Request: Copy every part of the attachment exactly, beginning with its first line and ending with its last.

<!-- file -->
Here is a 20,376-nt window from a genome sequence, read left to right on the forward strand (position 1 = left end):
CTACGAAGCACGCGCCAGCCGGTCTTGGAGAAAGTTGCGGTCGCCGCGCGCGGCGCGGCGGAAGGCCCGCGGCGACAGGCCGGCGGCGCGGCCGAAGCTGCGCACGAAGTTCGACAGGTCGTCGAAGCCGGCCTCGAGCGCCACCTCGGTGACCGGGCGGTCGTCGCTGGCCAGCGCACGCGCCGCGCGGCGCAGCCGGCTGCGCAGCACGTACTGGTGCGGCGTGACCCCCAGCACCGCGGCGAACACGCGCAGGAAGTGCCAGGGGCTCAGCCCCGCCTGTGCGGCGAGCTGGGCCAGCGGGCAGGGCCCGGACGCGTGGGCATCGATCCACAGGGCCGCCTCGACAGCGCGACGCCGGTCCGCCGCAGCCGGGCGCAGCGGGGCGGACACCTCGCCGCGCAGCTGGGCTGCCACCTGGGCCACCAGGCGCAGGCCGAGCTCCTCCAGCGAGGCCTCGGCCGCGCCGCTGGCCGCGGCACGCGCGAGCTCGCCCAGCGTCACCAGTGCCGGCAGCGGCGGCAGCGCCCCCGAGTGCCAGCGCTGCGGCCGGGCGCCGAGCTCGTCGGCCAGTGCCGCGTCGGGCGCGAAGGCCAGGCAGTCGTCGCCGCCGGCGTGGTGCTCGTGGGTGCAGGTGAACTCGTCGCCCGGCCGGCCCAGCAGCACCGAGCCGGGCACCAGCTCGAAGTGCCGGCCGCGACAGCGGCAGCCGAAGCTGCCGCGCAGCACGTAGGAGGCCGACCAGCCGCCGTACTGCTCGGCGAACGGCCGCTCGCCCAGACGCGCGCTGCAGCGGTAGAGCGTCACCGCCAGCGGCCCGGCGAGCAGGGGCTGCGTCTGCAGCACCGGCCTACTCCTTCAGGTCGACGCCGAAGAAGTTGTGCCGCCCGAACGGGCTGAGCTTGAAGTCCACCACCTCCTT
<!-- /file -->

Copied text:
Here is a 20,376-nt window from a genome sequence, read left to right on the forward strand (position 1 = left end):
CTACGAAGCACGCGCCAGCCGGTCTTGGAGAAAGTTGCGGTCGCCGCGCGCGGCGCGGCGGAAGGCCCGCGGCGACAGGCCGGCGGCGCGGCCGAAGCTGCGCACGAAGTTCGACAGGTCGTCGAAGCCGGCCTCGAGCGCCACCTCGGTGACCGGGCGGTCGTCGCTGGCCAGCGCACGCGCCGCGCGGCGCAGCCGGCTGCGCAGCACGTACTGGTGCGGCGTGACCCCCAGCACCGCGGCGAACACGCGCAGGAAGTGCCAGGGGCTCAGCCCCGCCTGTGCGGCGAGCTGGGCCAGCGGGCAGGGCCCGGACGCGTGGGCATCGATCCACAGGGCCGCCTCGACAGCGCGACGCCGGTCCGCCGCAGCCGGGCGCAGCGGGGCGGACACCTCGCCGCGCAGCTGGGCTGCCACCTGGGCCACCAGGCGCAGGCCGAGCTCCTCCAGCGAGGCCTCGGCCGCGCCGCTGGCCGCGGCACGCGCGAGCTCGCCCAGCGTCACCAGTGCCGGCAGCGGCGGCAGCGCCCCCGAGTGCCAGCGCTGCGGCCGGGCGCCGAGCTCGTCGGCCAGTGCCGCGTCGGGCGCGAAGGCCAGGCAGTCGTCGCCGCCGGCGTGGTGCTCGTGGGTGCAGGTGAACTCGTCGCCCGGCCGGCCCAGCAGCACCGAGCCGGGCACCAGCTCGAAGTGCCGGCCGCGACAGCGGCAGCCGAAGCTGCCGCGCAGCACGTAGGAGGCCGACCAGCCGCCGTACTGCTCGGCGAACGGCCGCTCGCCCAGACGCGCGCTGCAGCGGTAGAGCGTCACCGCCAGCGGCCCGGCGAGCAGGGGCTGCGTCTGCAGCACCGGCCTACTCCTTCAGGTCGACGCCGAAGAAGTTGTGCCGCCCGAACGGGCTGAGCTTGAAGTCCACCACCTCCTT